I like to refer to myself as a walking contradiction. I hate waiting in line and little children, but I go to Disneyland any chance I get. I love getting new clothes, but I hate going to the mall. I need to make my bed every morning to feel neat, but there are clothes and empty Amazon boxes thrown around the room.
I don’t understand how I have come to be this massive contradiction, but I have noticed it also heavily pertains to my perception of my anxiety. I try not to let my anxiety define me. Yet, my experience with high-level general and social anxiety has shaped me into the person I am today.
I always had a highly activated nervous system, even as a baby. When my parents would leave the house, I would cry and cry until I threw up. I couldn’t have sleepovers or go to camp. I even had a hard time the first couple years of elementary school.
Looking back, I now realize I have been anxious for a long time, but these symptoms presented themselves as normal child behavior. Being able to recognize this from the other side of my diagnosis is extremely important to me. I now better understand myself and the choices I made, as well as my thoughts and behaviors throughout my entire life. I would not change the lessons I had to learn and the obstacles it took for me to get to know myself. I am proud of my mental illness.
However, it is exponentially harder to do basically anything in life when you are have severe anxiety. It is hard for me to sit still in the workplace and concentrate on a big project for an extended period of time. It is hard for me to communicate with my superiors when something is bothering me. It is even harder for me to choose what to eat for dinner sometimes because my brain is in sport mode.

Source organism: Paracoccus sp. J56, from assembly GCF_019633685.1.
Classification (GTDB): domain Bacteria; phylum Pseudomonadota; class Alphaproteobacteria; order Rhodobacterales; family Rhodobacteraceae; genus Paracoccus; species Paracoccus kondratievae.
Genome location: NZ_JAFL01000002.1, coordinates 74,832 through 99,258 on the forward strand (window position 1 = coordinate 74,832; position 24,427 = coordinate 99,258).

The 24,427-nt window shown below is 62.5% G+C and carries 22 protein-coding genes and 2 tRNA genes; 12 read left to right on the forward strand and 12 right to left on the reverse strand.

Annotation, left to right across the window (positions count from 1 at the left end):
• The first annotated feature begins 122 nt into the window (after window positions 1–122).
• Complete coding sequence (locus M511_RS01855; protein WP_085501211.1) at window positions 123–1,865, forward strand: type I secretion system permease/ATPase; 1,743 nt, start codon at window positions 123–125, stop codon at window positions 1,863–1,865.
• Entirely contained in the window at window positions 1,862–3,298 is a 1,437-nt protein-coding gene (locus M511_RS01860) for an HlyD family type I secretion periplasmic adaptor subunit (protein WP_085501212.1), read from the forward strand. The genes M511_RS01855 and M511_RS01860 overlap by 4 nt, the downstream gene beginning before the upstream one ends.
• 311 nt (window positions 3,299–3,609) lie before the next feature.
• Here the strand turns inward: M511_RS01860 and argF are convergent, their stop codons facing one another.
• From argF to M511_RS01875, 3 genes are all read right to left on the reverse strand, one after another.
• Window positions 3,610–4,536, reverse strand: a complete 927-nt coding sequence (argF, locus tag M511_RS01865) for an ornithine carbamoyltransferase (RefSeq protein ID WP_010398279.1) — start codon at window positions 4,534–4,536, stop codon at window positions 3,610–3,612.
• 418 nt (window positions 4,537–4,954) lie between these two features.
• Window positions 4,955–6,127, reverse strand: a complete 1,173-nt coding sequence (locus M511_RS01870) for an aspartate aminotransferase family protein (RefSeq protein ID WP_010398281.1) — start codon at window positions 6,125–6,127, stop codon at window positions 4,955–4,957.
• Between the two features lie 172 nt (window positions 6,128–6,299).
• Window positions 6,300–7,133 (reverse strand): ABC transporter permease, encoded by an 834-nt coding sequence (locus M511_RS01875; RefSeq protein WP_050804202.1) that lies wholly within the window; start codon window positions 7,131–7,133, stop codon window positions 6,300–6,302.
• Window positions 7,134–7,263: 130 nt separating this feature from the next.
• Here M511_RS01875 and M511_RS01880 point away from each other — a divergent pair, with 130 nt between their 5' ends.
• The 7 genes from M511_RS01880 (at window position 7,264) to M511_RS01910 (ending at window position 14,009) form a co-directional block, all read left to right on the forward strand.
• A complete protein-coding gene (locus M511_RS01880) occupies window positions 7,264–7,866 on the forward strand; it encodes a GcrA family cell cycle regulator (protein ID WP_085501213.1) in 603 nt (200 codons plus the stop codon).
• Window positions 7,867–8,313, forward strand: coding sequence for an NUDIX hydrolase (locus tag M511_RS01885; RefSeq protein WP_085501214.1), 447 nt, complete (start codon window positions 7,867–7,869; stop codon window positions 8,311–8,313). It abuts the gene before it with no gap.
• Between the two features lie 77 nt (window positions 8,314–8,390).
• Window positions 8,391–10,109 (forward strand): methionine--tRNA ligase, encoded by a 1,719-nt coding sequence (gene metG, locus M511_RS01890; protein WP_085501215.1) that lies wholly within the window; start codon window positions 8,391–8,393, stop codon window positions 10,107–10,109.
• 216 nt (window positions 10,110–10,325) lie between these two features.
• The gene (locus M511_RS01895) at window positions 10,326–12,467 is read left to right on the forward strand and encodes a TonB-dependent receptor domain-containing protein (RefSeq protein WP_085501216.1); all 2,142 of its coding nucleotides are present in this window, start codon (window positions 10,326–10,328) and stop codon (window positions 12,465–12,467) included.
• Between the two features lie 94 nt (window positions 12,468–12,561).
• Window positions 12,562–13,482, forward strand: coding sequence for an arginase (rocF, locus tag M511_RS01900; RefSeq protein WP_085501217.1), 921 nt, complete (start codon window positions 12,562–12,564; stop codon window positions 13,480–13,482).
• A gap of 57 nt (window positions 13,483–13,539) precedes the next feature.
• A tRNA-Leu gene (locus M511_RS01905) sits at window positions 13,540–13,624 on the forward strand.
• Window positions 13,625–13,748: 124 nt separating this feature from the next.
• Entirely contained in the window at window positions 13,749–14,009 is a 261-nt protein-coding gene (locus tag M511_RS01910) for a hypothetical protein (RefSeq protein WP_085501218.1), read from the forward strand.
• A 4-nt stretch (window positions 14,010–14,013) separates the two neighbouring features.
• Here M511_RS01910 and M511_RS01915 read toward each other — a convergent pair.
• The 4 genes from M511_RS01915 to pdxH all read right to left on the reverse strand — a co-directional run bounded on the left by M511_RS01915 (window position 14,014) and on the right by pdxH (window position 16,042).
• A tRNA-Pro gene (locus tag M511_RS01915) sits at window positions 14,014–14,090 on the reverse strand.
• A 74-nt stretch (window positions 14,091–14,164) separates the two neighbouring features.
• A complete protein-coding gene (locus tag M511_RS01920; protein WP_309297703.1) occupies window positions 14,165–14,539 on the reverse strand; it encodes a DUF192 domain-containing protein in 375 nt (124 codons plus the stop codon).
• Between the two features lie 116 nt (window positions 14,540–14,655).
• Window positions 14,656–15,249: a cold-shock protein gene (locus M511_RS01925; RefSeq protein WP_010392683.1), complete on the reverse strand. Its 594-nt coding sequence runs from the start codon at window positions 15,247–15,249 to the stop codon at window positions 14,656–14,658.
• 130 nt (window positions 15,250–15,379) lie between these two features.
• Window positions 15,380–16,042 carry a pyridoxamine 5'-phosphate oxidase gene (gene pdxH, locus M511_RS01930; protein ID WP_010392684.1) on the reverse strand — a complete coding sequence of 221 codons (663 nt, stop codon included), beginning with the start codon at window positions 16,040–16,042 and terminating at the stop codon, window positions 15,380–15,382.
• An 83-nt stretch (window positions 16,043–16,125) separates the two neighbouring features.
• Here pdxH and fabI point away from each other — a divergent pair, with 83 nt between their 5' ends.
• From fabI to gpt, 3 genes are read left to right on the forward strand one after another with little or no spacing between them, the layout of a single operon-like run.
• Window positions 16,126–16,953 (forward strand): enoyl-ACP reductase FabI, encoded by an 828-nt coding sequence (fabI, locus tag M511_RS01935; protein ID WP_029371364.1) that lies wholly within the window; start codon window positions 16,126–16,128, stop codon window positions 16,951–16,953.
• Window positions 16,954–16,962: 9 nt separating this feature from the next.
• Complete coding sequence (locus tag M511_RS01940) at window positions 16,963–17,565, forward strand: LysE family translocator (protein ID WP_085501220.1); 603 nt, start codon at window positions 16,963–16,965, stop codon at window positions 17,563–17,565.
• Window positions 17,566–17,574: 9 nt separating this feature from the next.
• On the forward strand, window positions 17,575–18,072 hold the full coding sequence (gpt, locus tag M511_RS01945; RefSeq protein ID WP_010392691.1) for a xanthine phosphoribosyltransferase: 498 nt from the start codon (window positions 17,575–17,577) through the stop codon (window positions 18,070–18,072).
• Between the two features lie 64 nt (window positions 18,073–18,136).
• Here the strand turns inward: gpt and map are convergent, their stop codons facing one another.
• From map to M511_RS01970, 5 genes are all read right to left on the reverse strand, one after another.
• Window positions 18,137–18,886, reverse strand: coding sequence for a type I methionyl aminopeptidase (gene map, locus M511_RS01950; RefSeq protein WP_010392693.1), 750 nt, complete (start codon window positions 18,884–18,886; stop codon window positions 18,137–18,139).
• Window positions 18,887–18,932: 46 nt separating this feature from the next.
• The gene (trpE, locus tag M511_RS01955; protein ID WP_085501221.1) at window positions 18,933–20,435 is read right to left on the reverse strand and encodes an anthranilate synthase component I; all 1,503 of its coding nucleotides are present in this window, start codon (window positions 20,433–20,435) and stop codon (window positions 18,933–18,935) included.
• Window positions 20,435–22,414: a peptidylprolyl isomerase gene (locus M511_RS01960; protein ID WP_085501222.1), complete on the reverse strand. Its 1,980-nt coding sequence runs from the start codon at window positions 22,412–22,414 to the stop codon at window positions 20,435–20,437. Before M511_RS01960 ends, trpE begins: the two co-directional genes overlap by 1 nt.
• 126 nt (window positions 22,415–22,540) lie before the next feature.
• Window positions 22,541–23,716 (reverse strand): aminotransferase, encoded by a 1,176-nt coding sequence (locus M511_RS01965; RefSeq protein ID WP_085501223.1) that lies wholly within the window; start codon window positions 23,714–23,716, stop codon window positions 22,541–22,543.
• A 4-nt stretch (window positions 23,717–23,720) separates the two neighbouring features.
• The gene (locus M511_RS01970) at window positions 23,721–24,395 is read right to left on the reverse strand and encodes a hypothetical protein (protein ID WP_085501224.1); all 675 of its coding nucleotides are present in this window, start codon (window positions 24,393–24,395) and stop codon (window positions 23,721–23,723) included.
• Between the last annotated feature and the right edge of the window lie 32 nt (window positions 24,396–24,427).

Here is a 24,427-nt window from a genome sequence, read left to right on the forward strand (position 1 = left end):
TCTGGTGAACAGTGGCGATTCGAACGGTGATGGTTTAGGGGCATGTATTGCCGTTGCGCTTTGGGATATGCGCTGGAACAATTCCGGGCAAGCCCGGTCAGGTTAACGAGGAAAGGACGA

I had an unfortunate experience at work the other day, where I was reprimanded for what was perceived as goofing off on my phone. In reality, I was trying to self-care in the form of playing a mindless game on my phone and texting my mom. These are tools I have had to learn to use to cope with my anxiety in a high-stress environment, and it completely backfired. It was here when I had to explain this situation to my superior and essentially use my anxiety as an excuse for not acting in a professional manner.
It was weird to directly blame my anxiety for my behavior because I never thought trying to take care of myself could ever be considered wrong. The choices I make are the ones I know are going to make me happy. I have to take into consideration how my anxiety is going to be triggered because of the situations I’m in.
I do talk about having social anxiety and being exhausted at the end of a work day, but it’s not something I try to use as an excuse. I accept being a giant contradiction. I am proud of the person I have become because of it. It may be complicated at times, but it always feels right.